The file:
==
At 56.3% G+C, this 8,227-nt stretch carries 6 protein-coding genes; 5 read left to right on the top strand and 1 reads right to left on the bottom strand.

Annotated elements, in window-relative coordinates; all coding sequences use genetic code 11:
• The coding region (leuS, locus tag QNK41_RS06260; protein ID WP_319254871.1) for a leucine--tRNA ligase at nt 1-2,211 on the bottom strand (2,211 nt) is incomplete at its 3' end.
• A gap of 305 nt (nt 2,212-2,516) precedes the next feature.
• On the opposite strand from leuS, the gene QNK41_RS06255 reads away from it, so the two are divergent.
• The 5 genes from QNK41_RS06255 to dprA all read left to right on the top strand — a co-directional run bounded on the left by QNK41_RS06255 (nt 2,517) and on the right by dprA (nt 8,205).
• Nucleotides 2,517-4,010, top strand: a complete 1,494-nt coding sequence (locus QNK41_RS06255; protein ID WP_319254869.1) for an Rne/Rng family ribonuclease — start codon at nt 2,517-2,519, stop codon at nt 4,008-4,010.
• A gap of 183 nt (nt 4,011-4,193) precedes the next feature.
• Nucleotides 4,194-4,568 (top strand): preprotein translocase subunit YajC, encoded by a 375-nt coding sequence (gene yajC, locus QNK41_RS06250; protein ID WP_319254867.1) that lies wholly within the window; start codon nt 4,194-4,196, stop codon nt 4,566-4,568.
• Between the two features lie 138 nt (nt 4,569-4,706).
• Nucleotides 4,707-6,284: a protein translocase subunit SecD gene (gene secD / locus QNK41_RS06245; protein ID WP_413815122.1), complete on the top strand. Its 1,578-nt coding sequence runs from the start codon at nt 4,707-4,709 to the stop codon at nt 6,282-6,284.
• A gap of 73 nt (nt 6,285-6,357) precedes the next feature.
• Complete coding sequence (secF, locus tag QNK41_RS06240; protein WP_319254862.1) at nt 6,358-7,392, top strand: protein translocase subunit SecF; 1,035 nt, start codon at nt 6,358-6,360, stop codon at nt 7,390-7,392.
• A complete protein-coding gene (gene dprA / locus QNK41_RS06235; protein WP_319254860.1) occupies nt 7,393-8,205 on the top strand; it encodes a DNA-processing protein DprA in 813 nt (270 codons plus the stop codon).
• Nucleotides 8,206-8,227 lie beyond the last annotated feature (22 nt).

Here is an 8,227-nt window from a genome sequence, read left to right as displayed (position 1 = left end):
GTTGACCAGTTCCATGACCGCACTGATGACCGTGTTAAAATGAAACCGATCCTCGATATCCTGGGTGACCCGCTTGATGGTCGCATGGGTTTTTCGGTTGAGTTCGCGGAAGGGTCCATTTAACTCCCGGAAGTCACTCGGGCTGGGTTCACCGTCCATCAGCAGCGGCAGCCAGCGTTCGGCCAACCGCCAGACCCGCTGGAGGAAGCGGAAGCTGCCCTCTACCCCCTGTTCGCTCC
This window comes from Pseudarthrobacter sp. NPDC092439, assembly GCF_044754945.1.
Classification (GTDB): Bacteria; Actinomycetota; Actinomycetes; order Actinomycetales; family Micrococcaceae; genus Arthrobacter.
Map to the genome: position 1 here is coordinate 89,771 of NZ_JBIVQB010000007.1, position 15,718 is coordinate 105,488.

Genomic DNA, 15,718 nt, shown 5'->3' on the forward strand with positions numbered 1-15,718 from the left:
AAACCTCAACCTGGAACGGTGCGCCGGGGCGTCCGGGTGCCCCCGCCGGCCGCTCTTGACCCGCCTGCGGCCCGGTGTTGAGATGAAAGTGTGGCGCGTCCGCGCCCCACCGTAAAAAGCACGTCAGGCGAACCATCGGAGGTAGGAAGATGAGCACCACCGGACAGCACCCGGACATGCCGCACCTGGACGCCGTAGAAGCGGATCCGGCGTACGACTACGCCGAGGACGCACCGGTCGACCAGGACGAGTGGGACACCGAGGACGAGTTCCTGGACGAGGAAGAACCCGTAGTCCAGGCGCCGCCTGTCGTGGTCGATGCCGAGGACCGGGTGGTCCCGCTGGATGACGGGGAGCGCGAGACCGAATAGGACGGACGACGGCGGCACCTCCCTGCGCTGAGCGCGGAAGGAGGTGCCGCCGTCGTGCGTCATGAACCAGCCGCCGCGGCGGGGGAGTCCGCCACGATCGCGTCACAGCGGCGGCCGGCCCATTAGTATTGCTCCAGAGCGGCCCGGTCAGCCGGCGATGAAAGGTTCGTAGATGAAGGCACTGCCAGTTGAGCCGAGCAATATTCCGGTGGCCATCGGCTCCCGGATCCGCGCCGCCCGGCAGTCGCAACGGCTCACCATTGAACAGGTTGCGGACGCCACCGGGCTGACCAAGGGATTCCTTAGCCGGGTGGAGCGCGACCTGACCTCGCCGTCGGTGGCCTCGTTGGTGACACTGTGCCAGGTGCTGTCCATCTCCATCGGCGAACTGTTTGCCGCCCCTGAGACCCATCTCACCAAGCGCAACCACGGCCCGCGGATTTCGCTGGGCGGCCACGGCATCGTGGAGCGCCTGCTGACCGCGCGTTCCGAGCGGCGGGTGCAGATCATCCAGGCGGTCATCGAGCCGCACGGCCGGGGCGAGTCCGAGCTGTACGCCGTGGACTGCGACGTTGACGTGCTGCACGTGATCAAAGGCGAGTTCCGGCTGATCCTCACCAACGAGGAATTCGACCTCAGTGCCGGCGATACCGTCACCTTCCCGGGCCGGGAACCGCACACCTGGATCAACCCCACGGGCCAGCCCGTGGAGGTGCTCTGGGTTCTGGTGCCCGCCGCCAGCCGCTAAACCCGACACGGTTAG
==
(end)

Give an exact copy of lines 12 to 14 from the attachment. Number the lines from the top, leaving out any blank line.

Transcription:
• A gap of 73 nt (nt 6,285-6,357) precedes the next feature.
• Complete coding sequence (secF, locus tag QNK41_RS06240; protein WP_319254862.1) at nt 6,358-7,392, top strand: protein translocase subunit SecF; 1,035 nt, start codon at nt 6,358-6,360, stop codon at nt 7,390-7,392.
• A complete protein-coding gene (gene dprA / locus QNK41_RS06235; protein WP_319254860.1) occupies nt 7,393-8,205 on the top strand; it encodes a DNA-processing protein DprA in 813 nt (270 codons plus the stop codon).